Why electronic birth-to-death file is inevitable for SSA
Advisory panel says agency has no choice but to go 90 percent electronic
- By Alice Lipowicz
- Dec 13, 2010
The Social Security Administration has little choice but to move toward a goal of processing 90 percent of all transactions electronically in the coming decades, according to a new report adopted by an SSA advisory panel.
“Given the projected workload increases due to the number of individuals retiring over the next two decades, electronic self-service appears to be the only solution that will enable SSA to process future transaction volumes,” states the report adopted by the SSA Future Systems Technology Advisory Panel.
The “Re-imagining Social Security” report was published recently on the panel’s website after being adopted by the group at a meeting in May.
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In practical terms, the full picture of SSA's electronic processing would mean that hospitals would create an electronic medical record for each birth and communicate data about those births to SSA, which would set up a password-protected electronic account for each child.
Thereafter, as adults, people could log into their personal SSA account to verify information for jobs, name changes, widowhood, disability and retirement. Furthermore, SSA would communicate electronically with Medicare and with private doctors and hospitals to obtain patients' medical information if needed for a disability or benefits claim.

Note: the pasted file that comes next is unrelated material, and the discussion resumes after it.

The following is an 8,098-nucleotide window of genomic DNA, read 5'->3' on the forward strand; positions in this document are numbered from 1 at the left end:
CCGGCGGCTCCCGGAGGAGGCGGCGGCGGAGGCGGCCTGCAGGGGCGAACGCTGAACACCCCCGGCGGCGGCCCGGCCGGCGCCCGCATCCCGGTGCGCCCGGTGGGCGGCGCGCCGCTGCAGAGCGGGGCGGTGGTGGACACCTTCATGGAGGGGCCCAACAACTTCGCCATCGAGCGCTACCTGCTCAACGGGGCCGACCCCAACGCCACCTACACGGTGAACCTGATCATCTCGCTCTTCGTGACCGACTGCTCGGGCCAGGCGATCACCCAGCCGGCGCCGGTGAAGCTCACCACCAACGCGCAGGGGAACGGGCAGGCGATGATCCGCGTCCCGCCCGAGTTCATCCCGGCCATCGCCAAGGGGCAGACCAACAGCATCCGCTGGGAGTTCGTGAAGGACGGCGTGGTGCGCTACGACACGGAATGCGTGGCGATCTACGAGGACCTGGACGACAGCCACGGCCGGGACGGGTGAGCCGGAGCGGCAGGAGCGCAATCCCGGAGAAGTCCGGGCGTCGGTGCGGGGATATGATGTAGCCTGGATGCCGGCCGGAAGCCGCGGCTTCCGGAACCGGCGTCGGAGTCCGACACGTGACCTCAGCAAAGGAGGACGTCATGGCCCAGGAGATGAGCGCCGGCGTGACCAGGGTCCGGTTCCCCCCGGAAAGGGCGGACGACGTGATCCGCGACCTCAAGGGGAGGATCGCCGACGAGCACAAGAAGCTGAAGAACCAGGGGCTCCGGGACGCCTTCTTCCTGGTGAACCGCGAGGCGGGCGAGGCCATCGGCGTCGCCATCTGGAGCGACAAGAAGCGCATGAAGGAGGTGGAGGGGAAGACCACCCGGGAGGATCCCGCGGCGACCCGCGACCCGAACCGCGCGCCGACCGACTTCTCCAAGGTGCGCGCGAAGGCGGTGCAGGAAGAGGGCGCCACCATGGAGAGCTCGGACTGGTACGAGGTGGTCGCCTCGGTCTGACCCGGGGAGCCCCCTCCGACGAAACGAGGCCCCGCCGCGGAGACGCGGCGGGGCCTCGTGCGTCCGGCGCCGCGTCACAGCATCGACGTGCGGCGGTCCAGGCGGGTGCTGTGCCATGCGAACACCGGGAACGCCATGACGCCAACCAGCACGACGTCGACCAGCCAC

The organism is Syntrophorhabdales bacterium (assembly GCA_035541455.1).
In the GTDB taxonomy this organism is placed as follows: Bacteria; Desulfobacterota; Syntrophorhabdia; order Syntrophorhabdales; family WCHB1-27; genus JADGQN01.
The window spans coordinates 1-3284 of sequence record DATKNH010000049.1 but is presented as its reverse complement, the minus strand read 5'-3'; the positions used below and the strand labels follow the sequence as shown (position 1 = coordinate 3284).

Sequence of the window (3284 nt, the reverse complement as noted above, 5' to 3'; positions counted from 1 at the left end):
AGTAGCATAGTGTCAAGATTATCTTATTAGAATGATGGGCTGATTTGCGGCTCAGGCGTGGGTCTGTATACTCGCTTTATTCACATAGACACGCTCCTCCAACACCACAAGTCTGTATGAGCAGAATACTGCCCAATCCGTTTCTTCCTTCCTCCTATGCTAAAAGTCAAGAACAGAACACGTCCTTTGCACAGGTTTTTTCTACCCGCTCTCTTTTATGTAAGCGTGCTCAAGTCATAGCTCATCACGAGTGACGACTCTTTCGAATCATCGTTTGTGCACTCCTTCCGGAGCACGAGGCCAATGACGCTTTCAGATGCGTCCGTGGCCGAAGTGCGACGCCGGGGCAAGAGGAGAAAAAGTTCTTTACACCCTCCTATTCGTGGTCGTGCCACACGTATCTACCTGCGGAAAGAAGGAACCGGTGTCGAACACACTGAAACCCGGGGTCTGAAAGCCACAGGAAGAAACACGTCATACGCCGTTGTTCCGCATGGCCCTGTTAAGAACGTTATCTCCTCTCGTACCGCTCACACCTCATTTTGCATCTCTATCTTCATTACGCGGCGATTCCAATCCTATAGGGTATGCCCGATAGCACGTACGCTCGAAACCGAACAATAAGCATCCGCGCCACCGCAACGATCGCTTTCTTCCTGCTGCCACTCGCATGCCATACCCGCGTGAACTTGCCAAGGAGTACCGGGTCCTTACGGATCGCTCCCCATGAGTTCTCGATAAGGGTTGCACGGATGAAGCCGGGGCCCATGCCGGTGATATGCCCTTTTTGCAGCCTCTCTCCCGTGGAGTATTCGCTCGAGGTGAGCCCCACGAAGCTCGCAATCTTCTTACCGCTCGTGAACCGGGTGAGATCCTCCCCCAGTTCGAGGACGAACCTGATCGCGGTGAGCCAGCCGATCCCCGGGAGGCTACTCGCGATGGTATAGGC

The proposed birth-to-death electronic system described in the report does not exist. The envisioned medical data-sharing network is based on the Health and Human Services Department’s Nationwide Health Information Network, and the job-verification system is based on the Homeland Security Department’s E-Verify, neither of which is widely used. More spending would be needed to create the necessary systems and networks, the report states.
The report also recommends that SSA make its electronic data available on mobile platforms, including cell phones, to facilitate future interactions with the agency.
“The most common tools people will use to access the Internet in the future will be smart phones and mobile devices,” the report states. “Therefore, in designing online applications, SSA should position themselves to support mobile devices and be prepared to convert Internet applications to these platforms while simultaneously maintaining the current platforms for the PC.”
To serve the small percentage of people with complex transactions or those who are unable or prefer not to use newer technologies, SSA should look into creating joint service centers with other federal agencies, such as the Internal Revenue Service, the report states.
Alice Lipowicz is a staff writer covering government 2.0, homeland security and other IT policies for Federal Computer Week.